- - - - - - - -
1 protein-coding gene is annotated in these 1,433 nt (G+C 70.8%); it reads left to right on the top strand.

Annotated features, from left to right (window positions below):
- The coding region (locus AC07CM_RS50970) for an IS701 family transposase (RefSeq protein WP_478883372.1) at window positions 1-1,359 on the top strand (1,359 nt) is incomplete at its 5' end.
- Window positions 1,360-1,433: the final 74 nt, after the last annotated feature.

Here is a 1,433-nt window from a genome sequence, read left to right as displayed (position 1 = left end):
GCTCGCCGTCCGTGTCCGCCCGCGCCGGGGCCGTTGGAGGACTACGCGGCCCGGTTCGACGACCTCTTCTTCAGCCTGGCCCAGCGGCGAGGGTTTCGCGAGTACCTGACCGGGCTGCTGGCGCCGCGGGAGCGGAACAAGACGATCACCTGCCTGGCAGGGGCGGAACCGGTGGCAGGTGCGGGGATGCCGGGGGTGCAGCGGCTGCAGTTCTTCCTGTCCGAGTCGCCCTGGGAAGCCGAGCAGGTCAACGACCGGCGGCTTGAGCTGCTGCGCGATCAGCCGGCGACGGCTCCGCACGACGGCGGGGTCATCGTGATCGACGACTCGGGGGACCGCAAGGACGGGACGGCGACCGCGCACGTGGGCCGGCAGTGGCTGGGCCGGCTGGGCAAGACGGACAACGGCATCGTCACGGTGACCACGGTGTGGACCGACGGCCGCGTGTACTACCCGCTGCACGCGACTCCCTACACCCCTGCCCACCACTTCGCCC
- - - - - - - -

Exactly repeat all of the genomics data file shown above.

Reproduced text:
1 protein-coding gene is annotated in these 1,433 nt (G+C 70.8%); it reads left to right on the top strand.

Annotated features, from left to right (window positions below):
- The coding region (locus AC07CM_RS50970) for an IS701 family transposase (RefSeq protein WP_478883372.1) at window positions 1-1,359 on the top strand (1,359 nt) is incomplete at its 5' end.
- Window positions 1,360-1,433: the final 74 nt, after the last annotated feature.

Here is a 1,433-nt window from a genome sequence, read left to right as displayed (position 1 = left end):
GCTCGCCGTCCGTGTCCGCCCGCGCCGGGGCCGTTGGAGGACTACGCGGCCCGGTTCGACGACCTCTTCTTCAGCCTGGCCCAGCGGCGAGGGTTTCGCGAGTACCTGACCGGGCTGCTGGCGCCGCGGGAGCGGAACAAGACGATCACCTGCCTGGCAGGGGCGGAACCGGTGGCAGGTGCGGGGATGCCGGGGGTGCAGCGGCTGCAGTTCTTCCTGTCCGAGTCGCCCTGGGAAGCCGAGCAGGTCAACGACCGGCGGCTTGAGCTGCTGCGCGATCAGCCGGCGACGGCTCCGCACGACGGCGGGGTCATCGTGATCGACGACTCGGGGGACCGCAAGGACGGGACGGCGACCGCGCACGTGGGCCGGCAGTGGCTGGGCCGGCTGGGCAAGACGGACAACGGCATCGTCACGGTGACCACGGTGTGGACCGACGGCCGCGTGTACTACCCGCTGCACGCGACTCCCTACACCCCTGCCCACCACTTCGCCC